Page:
12. That's what I thought. I never considered the possibility of it being an active pickup set until it was mentioned here. I'm pretty sure they are passive since I've played this guitar frequently for 12 years and have never had any reason to "check under the hood". Someday I'll open it up and see if they are marked but I'm not going to bother since it sounds so good. Too many screws! I obviously am totally ignorant of the inner workings of pickups. I just know what I like. I've never modified any of my guitars pickups. I don't even know what active pickups are supposed to do. So if you have an
  13. I guess so, but after 12 years wouldn't that battery be dead?
  14. passive I guess. I mean active means they use a battery, right? I've never taken off the pickguard and looked at the guts of the guitar. never had too. I guess they must be passive.
  15. Can't do "out of phase" (is this the same at phase reverse?) on an EMGed mustang? I always figured mine was. When I set my switches away from each other or toward each other I get the same nasaly, springy sound I've gotten from other mustangs. Now that I think about it, I'm unsure if it was an EMG logo I scratched off or a lace sensor logo or a "noiseless". It was 12 years ago! I can still remember doing it, but can't remember exactly what they were. I just knew it didn't look right but it sounded right. I can say that the letter were just printed on the blastic in small white ink and came
  16. I played that new Duo-sonic "classic vibe" in the store and was pretty impressed. It needed a set up for sure, the action was high, but the finish and sound were really nice. Seemed very worth the money. You should go try one out.
  17. Here are some photos of my 1978 Mustang. I've owned this guitar since 1997. It had a 400 dollar price tag on it and I traded in a single pickup silvertone (amp in case model without the amp in case) in along with 250 cash and took it home. The first thing I did was scratch the EMG logo off the pickup covers. They are great sounding pickups, but I couldn't live with anything printed on the covers. It just looked wrong. The maple neck is great with the exception of some squashed frets from playing and one screwy note on the high E at the 13th fret (unlucky!). I'm considering a replacement neck f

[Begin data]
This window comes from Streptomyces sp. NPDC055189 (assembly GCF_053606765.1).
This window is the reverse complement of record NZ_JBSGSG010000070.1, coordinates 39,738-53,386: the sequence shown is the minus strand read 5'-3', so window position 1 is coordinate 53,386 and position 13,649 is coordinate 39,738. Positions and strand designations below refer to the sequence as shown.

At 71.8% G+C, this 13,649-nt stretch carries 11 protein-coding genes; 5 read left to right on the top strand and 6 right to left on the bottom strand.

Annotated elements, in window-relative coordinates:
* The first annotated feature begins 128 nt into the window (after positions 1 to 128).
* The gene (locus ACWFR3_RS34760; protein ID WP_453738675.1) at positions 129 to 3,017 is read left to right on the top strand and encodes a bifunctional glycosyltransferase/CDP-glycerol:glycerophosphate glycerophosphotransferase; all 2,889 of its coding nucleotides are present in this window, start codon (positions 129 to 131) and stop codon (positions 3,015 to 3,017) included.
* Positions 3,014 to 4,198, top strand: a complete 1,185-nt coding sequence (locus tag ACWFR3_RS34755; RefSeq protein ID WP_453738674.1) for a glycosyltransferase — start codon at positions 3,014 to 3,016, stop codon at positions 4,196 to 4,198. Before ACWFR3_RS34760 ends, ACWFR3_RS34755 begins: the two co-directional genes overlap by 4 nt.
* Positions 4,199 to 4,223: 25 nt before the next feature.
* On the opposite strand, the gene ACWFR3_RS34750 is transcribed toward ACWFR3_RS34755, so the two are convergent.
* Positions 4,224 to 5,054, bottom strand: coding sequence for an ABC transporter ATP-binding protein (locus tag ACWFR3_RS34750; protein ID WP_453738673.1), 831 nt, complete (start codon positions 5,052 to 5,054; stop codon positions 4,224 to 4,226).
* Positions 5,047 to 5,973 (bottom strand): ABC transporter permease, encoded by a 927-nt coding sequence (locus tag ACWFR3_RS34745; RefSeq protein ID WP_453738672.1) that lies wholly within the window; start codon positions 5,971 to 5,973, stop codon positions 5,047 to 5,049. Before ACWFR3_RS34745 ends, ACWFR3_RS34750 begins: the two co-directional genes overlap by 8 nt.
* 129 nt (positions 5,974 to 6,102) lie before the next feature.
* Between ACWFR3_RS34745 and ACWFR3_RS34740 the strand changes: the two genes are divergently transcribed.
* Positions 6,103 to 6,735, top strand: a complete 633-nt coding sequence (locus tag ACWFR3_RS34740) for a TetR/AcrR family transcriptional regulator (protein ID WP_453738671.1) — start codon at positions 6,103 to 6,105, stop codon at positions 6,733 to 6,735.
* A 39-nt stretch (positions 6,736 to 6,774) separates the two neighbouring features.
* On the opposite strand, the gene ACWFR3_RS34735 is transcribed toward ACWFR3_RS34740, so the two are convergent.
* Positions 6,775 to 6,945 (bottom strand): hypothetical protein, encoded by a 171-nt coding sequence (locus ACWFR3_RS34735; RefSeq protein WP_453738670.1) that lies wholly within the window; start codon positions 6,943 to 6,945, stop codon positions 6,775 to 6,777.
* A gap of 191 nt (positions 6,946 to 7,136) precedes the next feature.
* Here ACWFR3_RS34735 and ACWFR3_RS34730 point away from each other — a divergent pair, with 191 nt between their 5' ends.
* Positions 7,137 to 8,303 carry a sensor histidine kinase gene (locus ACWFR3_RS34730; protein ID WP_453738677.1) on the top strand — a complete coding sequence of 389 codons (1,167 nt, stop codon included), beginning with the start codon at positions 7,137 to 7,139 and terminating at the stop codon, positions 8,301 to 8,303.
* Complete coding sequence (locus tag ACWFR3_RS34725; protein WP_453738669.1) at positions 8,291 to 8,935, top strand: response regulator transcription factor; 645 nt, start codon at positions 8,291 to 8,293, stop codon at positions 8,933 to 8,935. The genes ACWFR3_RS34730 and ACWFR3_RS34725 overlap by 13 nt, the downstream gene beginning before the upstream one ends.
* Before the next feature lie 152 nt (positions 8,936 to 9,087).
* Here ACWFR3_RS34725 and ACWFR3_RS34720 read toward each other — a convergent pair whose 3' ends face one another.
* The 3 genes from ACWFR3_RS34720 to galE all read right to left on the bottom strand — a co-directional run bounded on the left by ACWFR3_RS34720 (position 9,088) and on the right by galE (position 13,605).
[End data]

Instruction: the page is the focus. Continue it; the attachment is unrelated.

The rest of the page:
18. Dean is a great player and was using those student fenders back when they were dirt cheap. Here he is, proving he's as big a guitar geek as any of us: http://www.gearwire.com/fender-1962stra ... nween.html
  19. Thanks. I'm still hunting for a mustang neck, but there is a 78 musicmaster neck on ebay that looks pretty nice. I hope to spend less than 200 dollars for the neck (including shipping) and that's hard to do with any mustang parts that aren't in rough shape and I'm looking for an improvement in playability over my stock maple neck. J
  20. Hi, I'm new here. I have owned a 1978 Fender Mustang for about 12 years. It's got a nice Maple neck on it that has always had an awful refret. I've kept it as is since it felt good and wasn't bad enough to slow me down but now the awful frets are totally smushed down on the low end of the neck and I think it's time for a change. SO, I'm thinking instead of a refret job, which can be real expensive, I might go for a second hand Fender neck, maybe with a rosewood board. Musicmaster necks go for less money than Mustang necks. From what I've read there is no difference other than the logo (I'
×
×
  • Create New...